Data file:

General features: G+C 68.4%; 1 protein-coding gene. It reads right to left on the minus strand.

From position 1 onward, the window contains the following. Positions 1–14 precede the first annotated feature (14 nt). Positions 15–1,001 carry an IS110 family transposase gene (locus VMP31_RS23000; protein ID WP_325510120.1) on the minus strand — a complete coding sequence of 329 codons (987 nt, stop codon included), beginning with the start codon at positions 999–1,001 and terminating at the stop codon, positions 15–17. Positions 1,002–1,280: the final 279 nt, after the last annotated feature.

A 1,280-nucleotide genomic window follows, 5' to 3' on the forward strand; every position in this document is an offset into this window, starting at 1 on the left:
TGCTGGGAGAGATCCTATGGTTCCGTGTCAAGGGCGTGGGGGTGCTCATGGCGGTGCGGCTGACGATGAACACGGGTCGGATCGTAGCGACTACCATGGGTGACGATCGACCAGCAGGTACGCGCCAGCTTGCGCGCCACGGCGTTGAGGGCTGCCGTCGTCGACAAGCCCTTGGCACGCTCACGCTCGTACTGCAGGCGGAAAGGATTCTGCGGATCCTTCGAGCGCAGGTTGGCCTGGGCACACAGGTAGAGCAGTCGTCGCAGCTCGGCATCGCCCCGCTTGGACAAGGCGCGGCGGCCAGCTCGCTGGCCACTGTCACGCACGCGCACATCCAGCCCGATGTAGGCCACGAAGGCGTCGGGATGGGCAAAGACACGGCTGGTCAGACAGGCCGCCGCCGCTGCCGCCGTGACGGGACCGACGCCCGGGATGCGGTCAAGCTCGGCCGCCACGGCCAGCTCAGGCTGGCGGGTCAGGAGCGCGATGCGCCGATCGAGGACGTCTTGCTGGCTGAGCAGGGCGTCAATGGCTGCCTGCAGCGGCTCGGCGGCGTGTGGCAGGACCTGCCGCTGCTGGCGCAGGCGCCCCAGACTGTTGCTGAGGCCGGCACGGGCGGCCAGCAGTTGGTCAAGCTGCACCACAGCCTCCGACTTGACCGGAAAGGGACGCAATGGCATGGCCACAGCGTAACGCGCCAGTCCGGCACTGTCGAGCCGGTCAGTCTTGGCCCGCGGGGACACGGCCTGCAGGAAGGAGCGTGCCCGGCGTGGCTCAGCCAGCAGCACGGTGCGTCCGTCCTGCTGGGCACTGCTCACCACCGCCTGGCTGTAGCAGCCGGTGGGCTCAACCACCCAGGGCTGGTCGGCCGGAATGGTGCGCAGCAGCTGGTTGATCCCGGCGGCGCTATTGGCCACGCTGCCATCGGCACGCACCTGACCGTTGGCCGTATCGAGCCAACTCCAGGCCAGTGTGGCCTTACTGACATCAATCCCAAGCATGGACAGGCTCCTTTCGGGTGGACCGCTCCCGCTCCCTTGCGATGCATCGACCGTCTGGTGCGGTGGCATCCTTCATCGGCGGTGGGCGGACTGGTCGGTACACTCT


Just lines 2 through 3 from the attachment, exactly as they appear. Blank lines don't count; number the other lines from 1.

From position 1 onward, the window contains the following. Positions 1–14 precede the first annotated feature (14 nt). Positions 15–1,001 carry an IS110 family transposase gene (locus VMP31_RS23000; protein ID WP_325510120.1) on the minus strand — a complete coding sequence of 329 codons (987 nt, stop codon included), beginning with the start codon at positions 999–1,001 and terminating at the stop codon, positions 15–17. Positions 1,002–1,280: the final 279 nt, after the last annotated feature.

A 1,280-nucleotide genomic window follows, 5' to 3' on the forward strand; every position in this document is an offset into this window, starting at 1 on the left: